Feeds

Large databases are not safe enough, says stats boffin

'Identity reconstruction' still possible

Intelligent flash storage arrays

Large databases do not adequately protect sensitive personal information, according to a statistics professor in the US, who says that individuals can still be identified despite attempts to anonymise them.

George Duncan is a statistics professor at Carnegie Mellon University in Pittsburgh, Pennsylvania. He writes in the journal Science that traditional methods of anonymising people's database records are not good enough.

He said that databases "de-identify" people by masking important information such as their social security number or their birthday, but that this does not render them unidentifiable. Anyone who can access more than one characteristic of a person in a database has a chance at identifying the person, he said.

The problem is that the very information that most closely identifies a person is likely to be that in which the organisation behind the database is interested, he wrote, meaning that it cannot be deleted or masked.

"The question is, how can data be made useful for research purposes without compromising the confidentiality of those who provided the data?" Duncan said in a statement.

Duncan said that it would be possible to build systems that make this kind of identity reconstruction impossible. He also said that further user-specific restrictions on the use of information in databases would go some way to solving the problem.

It is, said Duncan, a difficult problem to solve. "Achieving 'adequate' privacy will require engineering innovation, managerial commitment, information cooperation of data subjects and social controls (legislation, regulation, codes of conduct by professional associations and response to reactions of the public)," Duncan wrote in Science.

As public and private bodies gather increasing amounts of information on customers and citizens, concern is growing about individuals' rights to privacy within such systems. Some opposition to the Government's identity register is based on fears about the abuse of or errors in the database that would lie behind any ID card.

Privacy watchdog the Information Commissioner has warned that the UK is becoming a surveillance society without adequate privacy safeguards, and the House of Lords earlier this year said they would probe the constitutionality of such widespread surveillance.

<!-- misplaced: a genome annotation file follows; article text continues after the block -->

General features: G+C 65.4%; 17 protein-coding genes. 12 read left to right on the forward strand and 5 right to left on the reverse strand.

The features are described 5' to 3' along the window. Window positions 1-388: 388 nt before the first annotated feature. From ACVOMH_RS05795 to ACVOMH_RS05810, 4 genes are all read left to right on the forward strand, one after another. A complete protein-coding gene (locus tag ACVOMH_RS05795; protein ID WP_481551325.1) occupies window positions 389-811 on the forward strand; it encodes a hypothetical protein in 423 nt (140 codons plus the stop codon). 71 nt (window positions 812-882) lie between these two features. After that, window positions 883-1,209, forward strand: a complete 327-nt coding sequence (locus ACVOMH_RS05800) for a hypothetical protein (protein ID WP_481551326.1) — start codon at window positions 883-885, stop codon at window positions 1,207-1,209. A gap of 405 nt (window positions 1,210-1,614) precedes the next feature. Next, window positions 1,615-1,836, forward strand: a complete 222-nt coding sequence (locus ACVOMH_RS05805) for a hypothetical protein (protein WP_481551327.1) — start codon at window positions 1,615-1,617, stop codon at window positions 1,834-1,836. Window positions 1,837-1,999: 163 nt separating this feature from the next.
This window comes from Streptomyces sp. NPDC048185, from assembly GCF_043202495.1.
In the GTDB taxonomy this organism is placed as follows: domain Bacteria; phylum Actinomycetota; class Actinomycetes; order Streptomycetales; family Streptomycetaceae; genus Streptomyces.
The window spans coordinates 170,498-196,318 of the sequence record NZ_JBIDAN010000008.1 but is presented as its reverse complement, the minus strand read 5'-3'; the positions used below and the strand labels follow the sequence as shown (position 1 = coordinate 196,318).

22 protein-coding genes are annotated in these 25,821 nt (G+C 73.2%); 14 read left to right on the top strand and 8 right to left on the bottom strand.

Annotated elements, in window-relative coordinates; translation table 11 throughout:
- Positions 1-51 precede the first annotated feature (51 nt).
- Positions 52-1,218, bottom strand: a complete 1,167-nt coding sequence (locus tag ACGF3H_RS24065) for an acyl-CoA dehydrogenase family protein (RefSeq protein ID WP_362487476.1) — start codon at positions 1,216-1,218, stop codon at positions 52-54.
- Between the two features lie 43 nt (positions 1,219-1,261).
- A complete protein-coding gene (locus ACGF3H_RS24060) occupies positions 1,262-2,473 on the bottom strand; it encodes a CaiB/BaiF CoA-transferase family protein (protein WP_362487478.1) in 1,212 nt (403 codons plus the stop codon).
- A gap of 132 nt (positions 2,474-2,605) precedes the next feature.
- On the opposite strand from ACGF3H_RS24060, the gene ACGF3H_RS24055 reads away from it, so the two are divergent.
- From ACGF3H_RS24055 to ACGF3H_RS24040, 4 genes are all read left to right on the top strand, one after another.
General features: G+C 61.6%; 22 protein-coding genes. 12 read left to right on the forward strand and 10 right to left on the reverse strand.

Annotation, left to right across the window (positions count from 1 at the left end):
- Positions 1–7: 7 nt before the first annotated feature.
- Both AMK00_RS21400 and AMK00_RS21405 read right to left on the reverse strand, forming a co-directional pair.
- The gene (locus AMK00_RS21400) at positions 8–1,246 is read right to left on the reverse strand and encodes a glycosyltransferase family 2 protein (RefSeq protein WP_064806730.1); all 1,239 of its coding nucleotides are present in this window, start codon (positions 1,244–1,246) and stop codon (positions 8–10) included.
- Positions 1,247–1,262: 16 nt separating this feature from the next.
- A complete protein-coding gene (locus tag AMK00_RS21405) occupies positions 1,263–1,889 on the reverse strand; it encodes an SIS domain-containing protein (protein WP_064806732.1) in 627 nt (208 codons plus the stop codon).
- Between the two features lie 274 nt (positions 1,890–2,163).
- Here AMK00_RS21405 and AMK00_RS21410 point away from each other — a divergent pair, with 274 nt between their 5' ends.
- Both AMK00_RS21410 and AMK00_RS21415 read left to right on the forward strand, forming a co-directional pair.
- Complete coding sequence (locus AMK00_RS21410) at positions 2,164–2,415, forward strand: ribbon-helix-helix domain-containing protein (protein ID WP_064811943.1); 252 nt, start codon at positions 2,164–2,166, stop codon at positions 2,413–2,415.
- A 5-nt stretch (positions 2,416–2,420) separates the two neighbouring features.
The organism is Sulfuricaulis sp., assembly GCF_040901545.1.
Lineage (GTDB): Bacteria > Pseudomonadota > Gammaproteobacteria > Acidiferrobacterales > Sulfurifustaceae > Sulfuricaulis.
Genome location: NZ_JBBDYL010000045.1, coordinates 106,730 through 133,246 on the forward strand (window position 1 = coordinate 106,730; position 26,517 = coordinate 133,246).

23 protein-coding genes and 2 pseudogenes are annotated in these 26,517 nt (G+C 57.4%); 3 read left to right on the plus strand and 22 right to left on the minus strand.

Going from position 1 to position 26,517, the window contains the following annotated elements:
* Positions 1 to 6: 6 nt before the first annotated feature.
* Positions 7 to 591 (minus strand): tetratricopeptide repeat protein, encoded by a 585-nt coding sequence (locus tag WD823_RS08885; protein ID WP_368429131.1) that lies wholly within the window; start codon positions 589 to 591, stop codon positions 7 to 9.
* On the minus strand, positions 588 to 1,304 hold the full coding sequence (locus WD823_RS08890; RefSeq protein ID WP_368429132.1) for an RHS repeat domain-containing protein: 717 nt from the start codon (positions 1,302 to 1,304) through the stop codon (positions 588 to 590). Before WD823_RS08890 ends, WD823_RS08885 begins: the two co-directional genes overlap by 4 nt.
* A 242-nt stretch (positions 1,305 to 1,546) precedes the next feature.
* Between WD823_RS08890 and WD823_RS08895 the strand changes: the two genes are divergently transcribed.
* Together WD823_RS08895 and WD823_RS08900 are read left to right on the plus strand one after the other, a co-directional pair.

Copyright © 2007, OUT-LAW.com

OUT-LAW.COM is part of international law firm Pinsent Masons.

Secure remote control for conventional and virtual desktops

More from The Register

next story
Knock Knock tool makes a joke of Mac AV
Yes, we know Macs 'don't get viruses', but when they do this code'll spot 'em
Feds seek potential 'second Snowden' gov doc leaker – report
Hang on, Ed wasn't here when we compiled THIS document
Why weasel words might not work for Whisper
CEO suspends editor but privacy questions remain
DEATH by PowerPoint: Microsoft warns of 0-day attack hidden in slides
Might put out patch in update, might chuck it out sooner
BlackEnergy crimeware coursing through US control systems
US CERT says three flavours of control kit are under attack
prev story

Whitepapers

Why cloud backup?
Combining the latest advancements in disk-based backup with secure, integrated, cloud technologies offer organizations fast and assured recovery of their critical enterprise data.
Forging a new future with identity relationship management
Learn about ForgeRock's next generation IRM platform and how it is designed to empower CEOS's and enterprises to engage with consumers.
High Performance for All
While HPC is not new, it has traditionally been seen as a specialist area – is it now geared up to meet more mainstream requirements?
New hybrid storage solutions
Tackling data challenges through emerging hybrid storage solutions that enable optimum database performance whilst managing costs and increasingly large data stores.
Getting ahead of the compliance curve
Learn about new services that make it easy to discover and manage certificates across the enterprise and how to get ahead of the compliance curve.